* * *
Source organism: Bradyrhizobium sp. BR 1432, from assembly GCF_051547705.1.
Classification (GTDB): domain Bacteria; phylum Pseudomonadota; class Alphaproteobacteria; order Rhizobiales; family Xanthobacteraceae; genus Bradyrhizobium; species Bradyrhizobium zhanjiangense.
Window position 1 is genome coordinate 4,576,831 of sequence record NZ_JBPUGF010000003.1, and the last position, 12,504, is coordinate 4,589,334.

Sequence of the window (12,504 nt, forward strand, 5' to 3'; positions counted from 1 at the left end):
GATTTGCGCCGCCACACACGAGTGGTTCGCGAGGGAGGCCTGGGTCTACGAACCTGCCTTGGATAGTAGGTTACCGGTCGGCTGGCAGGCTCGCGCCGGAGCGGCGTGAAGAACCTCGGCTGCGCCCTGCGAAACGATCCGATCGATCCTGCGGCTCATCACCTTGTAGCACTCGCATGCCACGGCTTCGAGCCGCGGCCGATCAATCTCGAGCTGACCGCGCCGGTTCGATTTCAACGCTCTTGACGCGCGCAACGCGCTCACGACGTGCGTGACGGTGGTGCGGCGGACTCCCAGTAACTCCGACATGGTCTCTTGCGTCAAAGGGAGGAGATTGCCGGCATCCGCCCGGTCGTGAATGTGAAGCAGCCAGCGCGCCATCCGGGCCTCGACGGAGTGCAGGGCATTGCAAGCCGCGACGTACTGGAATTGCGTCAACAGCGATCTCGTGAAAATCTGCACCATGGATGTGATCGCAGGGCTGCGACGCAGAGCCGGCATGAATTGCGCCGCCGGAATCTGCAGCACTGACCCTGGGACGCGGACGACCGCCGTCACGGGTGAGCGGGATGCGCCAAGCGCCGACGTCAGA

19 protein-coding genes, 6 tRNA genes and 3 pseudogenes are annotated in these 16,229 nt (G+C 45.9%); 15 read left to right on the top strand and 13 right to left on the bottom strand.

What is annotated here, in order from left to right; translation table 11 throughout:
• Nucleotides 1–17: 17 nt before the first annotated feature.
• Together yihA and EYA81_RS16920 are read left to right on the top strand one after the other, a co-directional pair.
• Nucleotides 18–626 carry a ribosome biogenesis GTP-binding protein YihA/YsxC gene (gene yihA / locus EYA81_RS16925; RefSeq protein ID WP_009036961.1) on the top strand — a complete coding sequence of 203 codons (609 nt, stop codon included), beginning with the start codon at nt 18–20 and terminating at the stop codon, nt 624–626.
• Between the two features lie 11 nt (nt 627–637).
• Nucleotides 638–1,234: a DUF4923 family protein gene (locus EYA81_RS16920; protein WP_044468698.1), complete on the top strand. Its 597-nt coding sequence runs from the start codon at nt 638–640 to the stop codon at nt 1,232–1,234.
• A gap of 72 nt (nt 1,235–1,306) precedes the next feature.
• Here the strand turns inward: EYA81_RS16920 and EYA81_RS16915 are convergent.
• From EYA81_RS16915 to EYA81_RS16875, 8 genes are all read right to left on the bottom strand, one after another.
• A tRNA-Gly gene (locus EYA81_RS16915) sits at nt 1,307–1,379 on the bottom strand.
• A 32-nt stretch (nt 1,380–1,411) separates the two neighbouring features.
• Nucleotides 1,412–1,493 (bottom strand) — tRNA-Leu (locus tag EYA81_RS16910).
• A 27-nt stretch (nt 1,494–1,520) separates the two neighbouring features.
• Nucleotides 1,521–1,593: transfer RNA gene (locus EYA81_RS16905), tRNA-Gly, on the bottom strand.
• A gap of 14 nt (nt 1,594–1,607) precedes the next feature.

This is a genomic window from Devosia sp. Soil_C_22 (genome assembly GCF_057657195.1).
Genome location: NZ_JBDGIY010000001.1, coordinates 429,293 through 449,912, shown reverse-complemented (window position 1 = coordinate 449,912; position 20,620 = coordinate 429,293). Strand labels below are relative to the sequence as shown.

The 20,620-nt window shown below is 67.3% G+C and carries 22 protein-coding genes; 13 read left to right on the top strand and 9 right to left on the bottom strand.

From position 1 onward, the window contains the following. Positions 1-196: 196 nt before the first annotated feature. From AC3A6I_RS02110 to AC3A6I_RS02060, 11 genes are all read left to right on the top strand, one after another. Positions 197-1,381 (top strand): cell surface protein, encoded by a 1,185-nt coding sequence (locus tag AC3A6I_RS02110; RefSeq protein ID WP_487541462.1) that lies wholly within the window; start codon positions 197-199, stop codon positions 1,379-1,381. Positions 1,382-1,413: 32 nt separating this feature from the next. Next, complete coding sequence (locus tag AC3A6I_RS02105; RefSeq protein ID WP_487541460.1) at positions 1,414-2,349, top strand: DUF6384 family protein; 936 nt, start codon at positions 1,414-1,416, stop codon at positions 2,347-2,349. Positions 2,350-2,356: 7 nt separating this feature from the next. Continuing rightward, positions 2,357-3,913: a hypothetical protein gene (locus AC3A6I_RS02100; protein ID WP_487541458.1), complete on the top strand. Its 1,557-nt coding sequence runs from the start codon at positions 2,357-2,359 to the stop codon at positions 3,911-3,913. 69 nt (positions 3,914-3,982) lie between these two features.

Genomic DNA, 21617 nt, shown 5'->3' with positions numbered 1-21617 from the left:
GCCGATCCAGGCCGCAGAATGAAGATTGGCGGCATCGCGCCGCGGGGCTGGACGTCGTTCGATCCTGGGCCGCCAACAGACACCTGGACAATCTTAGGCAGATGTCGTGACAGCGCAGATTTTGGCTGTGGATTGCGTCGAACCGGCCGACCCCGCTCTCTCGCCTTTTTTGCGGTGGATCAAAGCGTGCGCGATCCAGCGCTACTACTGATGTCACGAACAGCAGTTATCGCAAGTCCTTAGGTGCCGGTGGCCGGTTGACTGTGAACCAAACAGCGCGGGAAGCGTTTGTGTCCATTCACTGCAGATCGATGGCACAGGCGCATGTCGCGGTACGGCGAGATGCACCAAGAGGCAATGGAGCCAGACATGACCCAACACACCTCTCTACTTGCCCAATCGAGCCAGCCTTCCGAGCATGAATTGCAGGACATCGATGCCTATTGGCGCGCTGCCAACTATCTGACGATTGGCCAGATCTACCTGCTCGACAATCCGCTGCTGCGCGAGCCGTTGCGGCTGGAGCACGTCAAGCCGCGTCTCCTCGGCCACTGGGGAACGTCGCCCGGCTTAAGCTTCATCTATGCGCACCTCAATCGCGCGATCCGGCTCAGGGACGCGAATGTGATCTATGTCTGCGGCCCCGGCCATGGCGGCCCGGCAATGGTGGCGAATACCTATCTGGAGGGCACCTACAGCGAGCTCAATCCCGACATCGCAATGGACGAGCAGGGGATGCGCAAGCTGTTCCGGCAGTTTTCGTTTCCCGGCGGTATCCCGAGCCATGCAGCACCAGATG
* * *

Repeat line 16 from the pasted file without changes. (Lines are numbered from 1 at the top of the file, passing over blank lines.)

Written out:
• A tRNA-Gly gene (locus EYA81_RS16915) sits at nt 1,307–1,379 on the bottom strand.